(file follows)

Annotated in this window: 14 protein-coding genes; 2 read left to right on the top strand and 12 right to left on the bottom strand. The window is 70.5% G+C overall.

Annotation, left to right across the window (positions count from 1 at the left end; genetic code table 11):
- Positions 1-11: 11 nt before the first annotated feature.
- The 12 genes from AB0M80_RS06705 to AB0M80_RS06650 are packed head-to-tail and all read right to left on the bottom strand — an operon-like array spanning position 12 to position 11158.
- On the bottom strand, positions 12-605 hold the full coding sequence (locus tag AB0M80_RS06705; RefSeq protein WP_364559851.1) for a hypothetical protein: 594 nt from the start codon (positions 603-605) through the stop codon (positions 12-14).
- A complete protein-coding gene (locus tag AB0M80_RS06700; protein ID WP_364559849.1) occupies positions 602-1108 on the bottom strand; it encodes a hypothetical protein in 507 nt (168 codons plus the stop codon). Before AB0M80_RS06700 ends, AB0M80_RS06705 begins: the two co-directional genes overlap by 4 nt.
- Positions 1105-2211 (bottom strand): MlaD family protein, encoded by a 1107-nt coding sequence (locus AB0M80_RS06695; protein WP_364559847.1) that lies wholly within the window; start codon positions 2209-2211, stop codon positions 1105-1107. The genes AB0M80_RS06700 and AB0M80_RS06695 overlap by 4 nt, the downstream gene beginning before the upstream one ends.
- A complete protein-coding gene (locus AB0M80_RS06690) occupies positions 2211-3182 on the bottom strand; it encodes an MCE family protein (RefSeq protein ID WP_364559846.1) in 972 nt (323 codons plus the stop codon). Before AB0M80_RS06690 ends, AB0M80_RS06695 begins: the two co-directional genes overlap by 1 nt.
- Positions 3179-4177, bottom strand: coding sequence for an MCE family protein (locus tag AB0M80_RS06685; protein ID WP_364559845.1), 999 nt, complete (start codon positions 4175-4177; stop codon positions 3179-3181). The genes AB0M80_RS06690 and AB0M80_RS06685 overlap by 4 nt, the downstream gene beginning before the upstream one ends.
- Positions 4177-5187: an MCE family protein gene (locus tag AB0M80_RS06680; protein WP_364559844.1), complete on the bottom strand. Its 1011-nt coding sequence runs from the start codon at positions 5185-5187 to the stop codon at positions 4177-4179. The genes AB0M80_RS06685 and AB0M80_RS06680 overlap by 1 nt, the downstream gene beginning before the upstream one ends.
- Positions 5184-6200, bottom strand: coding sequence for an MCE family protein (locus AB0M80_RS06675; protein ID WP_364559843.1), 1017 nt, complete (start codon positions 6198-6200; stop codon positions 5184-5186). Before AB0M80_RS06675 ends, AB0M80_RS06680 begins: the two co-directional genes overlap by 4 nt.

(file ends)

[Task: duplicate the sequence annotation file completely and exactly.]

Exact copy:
Annotated in this window: 14 protein-coding genes; 2 read left to right on the top strand and 12 right to left on the bottom strand. The window is 70.5% G+C overall.

Annotation, left to right across the window (positions count from 1 at the left end; genetic code table 11):
- Positions 1-11: 11 nt before the first annotated feature.
- The 12 genes from AB0M80_RS06705 to AB0M80_RS06650 are packed head-to-tail and all read right to left on the bottom strand — an operon-like array spanning position 12 to position 11158.
- On the bottom strand, positions 12-605 hold the full coding sequence (locus tag AB0M80_RS06705; RefSeq protein WP_364559851.1) for a hypothetical protein: 594 nt from the start codon (positions 603-605) through the stop codon (positions 12-14).
- A complete protein-coding gene (locus tag AB0M80_RS06700; protein ID WP_364559849.1) occupies positions 602-1108 on the bottom strand; it encodes a hypothetical protein in 507 nt (168 codons plus the stop codon). Before AB0M80_RS06700 ends, AB0M80_RS06705 begins: the two co-directional genes overlap by 4 nt.
- Positions 1105-2211 (bottom strand): MlaD family protein, encoded by a 1107-nt coding sequence (locus AB0M80_RS06695; protein WP_364559847.1) that lies wholly within the window; start codon positions 2209-2211, stop codon positions 1105-1107. The genes AB0M80_RS06700 and AB0M80_RS06695 overlap by 4 nt, the downstream gene beginning before the upstream one ends.
- A complete protein-coding gene (locus AB0M80_RS06690) occupies positions 2211-3182 on the bottom strand; it encodes an MCE family protein (RefSeq protein ID WP_364559846.1) in 972 nt (323 codons plus the stop codon). Before AB0M80_RS06690 ends, AB0M80_RS06695 begins: the two co-directional genes overlap by 1 nt.
- Positions 3179-4177, bottom strand: coding sequence for an MCE family protein (locus tag AB0M80_RS06685; protein ID WP_364559845.1), 999 nt, complete (start codon positions 4175-4177; stop codon positions 3179-3181). The genes AB0M80_RS06690 and AB0M80_RS06685 overlap by 4 nt, the downstream gene beginning before the upstream one ends.
- Positions 4177-5187: an MCE family protein gene (locus tag AB0M80_RS06680; protein WP_364559844.1), complete on the bottom strand. Its 1011-nt coding sequence runs from the start codon at positions 5185-5187 to the stop codon at positions 4177-4179. The genes AB0M80_RS06685 and AB0M80_RS06680 overlap by 1 nt, the downstream gene beginning before the upstream one ends.
- Positions 5184-6200, bottom strand: coding sequence for an MCE family protein (locus AB0M80_RS06675; protein ID WP_364559843.1), 1017 nt, complete (start codon positions 6198-6200; stop codon positions 5184-5186). Before AB0M80_RS06675 ends, AB0M80_RS06680 begins: the two co-directional genes overlap by 4 nt.